Perspective

1 million child-friendly TB courses ordered since 2016

Mel Spigelman 2019
Mel Spigelman

Approximately 1 million treatment courses of new tuberculosis medicines designed for easy administration in children have been ordered by 93 countries since they were first introduced in 2016, according to the nonprofit organization TB Alliance.

“Strategic investments in TB treatment for children have corrected a dire market failure and enabled the rapid, widespread introduction of child-friendly TB medicines around the world,” Mel Spigelman, MD, president and CEO of TB Alliance, told Infectious Diseases in Children.

WHO estimates that 1 million children are diagnosed with TB every year, and more than 230,000 of these children die.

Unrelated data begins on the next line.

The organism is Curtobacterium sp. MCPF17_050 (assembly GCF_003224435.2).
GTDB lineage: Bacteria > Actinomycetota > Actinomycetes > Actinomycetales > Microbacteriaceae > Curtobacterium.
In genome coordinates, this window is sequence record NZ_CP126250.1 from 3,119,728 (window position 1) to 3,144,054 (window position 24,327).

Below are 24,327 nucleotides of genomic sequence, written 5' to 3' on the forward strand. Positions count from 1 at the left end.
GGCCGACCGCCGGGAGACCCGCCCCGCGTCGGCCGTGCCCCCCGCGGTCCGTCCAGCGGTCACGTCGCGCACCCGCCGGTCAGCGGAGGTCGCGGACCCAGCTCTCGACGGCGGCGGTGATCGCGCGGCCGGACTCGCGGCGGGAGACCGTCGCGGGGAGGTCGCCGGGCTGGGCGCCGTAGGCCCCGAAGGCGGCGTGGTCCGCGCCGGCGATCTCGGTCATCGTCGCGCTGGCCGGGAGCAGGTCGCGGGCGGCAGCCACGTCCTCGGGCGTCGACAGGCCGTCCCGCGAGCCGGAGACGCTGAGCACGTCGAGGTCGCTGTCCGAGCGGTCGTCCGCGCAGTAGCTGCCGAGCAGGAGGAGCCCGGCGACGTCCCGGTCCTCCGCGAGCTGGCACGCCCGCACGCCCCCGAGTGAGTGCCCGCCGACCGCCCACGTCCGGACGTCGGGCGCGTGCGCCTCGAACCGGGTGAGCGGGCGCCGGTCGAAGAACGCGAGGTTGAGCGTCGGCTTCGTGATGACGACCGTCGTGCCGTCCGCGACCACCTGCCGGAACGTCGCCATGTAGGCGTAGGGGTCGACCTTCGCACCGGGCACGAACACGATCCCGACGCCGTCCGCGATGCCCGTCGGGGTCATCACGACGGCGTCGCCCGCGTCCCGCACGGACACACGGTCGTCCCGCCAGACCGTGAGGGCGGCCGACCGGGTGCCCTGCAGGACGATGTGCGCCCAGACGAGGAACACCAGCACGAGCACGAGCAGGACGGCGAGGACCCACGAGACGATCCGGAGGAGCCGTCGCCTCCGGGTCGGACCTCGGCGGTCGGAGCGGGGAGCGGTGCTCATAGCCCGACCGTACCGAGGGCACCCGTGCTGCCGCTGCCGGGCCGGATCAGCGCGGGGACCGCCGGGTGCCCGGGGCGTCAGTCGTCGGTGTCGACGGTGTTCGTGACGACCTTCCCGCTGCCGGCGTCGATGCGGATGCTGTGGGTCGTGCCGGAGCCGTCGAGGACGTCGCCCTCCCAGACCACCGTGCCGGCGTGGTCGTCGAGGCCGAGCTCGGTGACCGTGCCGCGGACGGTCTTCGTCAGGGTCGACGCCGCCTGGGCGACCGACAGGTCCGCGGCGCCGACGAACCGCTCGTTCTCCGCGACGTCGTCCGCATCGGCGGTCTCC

Children with TB undergoing treatment often experience adherence difficulties, treatment failure or death. The regimens are the first to meet WHO guidelines for childhood TB treatment, according to a TB Alliance press release.

A boy in Delhi holds up improved TB medicines for children 
A boy in Delhi holds up the improved TB medicines for children.
Source: John-Michael Maas for TB Alliance

The medicines were first introduced in Kenya, which, along with the other 92 countries procuring the treatment, account for 75% of the estimated global childhood TB burden, according to the release.